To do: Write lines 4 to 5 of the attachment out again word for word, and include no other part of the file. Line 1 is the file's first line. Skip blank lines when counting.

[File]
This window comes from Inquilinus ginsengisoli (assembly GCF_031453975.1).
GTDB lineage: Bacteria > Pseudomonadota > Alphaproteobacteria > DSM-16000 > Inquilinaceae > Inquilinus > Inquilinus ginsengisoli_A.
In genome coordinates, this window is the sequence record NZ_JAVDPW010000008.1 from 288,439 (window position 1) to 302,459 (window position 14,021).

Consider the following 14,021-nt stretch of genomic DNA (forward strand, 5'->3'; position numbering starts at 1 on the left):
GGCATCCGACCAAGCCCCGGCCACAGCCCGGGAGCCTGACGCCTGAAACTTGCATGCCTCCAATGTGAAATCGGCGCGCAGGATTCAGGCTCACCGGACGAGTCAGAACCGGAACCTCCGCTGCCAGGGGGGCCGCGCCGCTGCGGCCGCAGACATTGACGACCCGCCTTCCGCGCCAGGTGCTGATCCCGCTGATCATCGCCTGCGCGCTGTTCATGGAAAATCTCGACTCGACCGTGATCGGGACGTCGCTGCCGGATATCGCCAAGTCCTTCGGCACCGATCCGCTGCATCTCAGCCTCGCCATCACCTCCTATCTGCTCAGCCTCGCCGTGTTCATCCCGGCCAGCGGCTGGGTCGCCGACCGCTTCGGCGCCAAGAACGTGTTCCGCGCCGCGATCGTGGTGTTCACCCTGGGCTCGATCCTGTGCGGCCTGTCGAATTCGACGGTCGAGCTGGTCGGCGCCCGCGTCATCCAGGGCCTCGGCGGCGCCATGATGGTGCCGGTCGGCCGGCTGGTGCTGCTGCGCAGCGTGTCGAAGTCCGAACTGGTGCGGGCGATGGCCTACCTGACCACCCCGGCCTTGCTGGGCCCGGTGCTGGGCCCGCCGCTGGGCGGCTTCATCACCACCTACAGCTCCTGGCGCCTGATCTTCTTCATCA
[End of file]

Consider the following 14,021-nt stretch of genomic DNA (forward strand, 5'->3'; position numbering starts at 1 on the left):
GGCATCCGACCAAGCCCCGGCCACAGCCCGGGAGCCTGACGCCTGAAACTTGCATGCCTCCAATGTGAAATCGGCGCGCAGGATTCAGGCTCACCGGACGAGTCAGAACCGGAACCTCCGCTGCCAGGGGGGCCGCGCCGCTGCGGCCGCAGACATTGACGACCCGCCTTCCGCGCCAGGTGCTGATCCCGCTGATCATCGCCTGCGCGCTGTTCATGGAAAATCTCGACTCGACCGTGATCGGGACGTCGCTGCCGGATATCGCCAAGTCCTTCGGCACCGATCCGCTGCATCTCAGCCTCGCCATCACCTCCTATCTGCTCAGCCTCGCCGTGTTCATCCCGGCCAGCGGCTGGGTCGCCGACCGCTTCGGCGCCAAGAACGTGTTCCGCGCCGCGATCGTGGTGTTCACCCTGGGCTCGATCCTGTGCGGCCTGTCGAATTCGACGGTCGAGCTGGTCGGCGCCCGCGTCATCCAGGGCCTCGGCGGCGCCATGATGGTGCCGGTCGGCCGGCTGGTGCTGCTGCGCAGCGTGTCGAAGTCCGAACTGGTGCGGGCGATGGCCTACCTGACCACCCCGGCCTTGCTGGGCCCGGTGCTGGGCCCGCCGCTGGGCGGCTTCATCACCACCTACAGCTCCTGGCGCCTGATCTTCTTCATCA